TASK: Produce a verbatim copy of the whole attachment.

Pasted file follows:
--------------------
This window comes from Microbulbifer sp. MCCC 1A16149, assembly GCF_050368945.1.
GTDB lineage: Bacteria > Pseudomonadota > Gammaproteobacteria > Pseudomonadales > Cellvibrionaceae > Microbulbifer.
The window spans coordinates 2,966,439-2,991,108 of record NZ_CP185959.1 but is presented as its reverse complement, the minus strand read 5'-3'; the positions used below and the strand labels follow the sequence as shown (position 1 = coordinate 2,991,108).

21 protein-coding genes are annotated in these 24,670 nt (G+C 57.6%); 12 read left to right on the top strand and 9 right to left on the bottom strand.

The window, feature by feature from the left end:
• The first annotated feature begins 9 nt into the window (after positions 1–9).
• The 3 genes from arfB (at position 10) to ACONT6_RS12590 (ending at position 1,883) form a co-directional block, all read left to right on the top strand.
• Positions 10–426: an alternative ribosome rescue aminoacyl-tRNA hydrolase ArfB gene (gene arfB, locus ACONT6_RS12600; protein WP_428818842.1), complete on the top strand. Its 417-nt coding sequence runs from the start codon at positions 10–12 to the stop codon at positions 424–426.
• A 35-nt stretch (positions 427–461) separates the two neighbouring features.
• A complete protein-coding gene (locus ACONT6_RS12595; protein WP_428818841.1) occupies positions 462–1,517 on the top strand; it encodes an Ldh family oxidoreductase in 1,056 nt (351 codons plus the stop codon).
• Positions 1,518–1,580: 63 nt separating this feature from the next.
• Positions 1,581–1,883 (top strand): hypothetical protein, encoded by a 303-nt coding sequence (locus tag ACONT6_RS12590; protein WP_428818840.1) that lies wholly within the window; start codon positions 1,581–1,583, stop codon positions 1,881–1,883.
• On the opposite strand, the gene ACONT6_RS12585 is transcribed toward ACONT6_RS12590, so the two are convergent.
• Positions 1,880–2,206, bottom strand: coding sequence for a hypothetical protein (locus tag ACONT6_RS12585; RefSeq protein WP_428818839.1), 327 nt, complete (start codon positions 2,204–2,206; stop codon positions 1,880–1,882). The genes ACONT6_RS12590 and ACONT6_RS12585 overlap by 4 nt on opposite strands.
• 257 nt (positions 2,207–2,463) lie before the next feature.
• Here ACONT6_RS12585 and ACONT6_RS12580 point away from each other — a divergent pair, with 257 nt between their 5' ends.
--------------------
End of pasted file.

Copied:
This window comes from Microbulbifer sp. MCCC 1A16149, assembly GCF_050368945.1.
GTDB lineage: Bacteria > Pseudomonadota > Gammaproteobacteria > Pseudomonadales > Cellvibrionaceae > Microbulbifer.
The window spans coordinates 2,966,439-2,991,108 of record NZ_CP185959.1 but is presented as its reverse complement, the minus strand read 5'-3'; the positions used below and the strand labels follow the sequence as shown (position 1 = coordinate 2,991,108).

21 protein-coding genes are annotated in these 24,670 nt (G+C 57.6%); 12 read left to right on the top strand and 9 right to left on the bottom strand.

The window, feature by feature from the left end:
• The first annotated feature begins 9 nt into the window (after positions 1–9).
• The 3 genes from arfB (at position 10) to ACONT6_RS12590 (ending at position 1,883) form a co-directional block, all read left to right on the top strand.
• Positions 10–426: an alternative ribosome rescue aminoacyl-tRNA hydrolase ArfB gene (gene arfB, locus ACONT6_RS12600; protein WP_428818842.1), complete on the top strand. Its 417-nt coding sequence runs from the start codon at positions 10–12 to the stop codon at positions 424–426.
• A 35-nt stretch (positions 427–461) separates the two neighbouring features.
• A complete protein-coding gene (locus ACONT6_RS12595; protein WP_428818841.1) occupies positions 462–1,517 on the top strand; it encodes an Ldh family oxidoreductase in 1,056 nt (351 codons plus the stop codon).
• Positions 1,518–1,580: 63 nt separating this feature from the next.
• Positions 1,581–1,883 (top strand): hypothetical protein, encoded by a 303-nt coding sequence (locus tag ACONT6_RS12590; protein WP_428818840.1) that lies wholly within the window; start codon positions 1,581–1,583, stop codon positions 1,881–1,883.
• On the opposite strand, the gene ACONT6_RS12585 is transcribed toward ACONT6_RS12590, so the two are convergent.
• Positions 1,880–2,206, bottom strand: coding sequence for a hypothetical protein (locus tag ACONT6_RS12585; RefSeq protein WP_428818839.1), 327 nt, complete (start codon positions 2,204–2,206; stop codon positions 1,880–1,882). The genes ACONT6_RS12590 and ACONT6_RS12585 overlap by 4 nt on opposite strands.
• 257 nt (positions 2,207–2,463) lie before the next feature.
• Here ACONT6_RS12585 and ACONT6_RS12580 point away from each other — a divergent pair, with 257 nt between their 5' ends.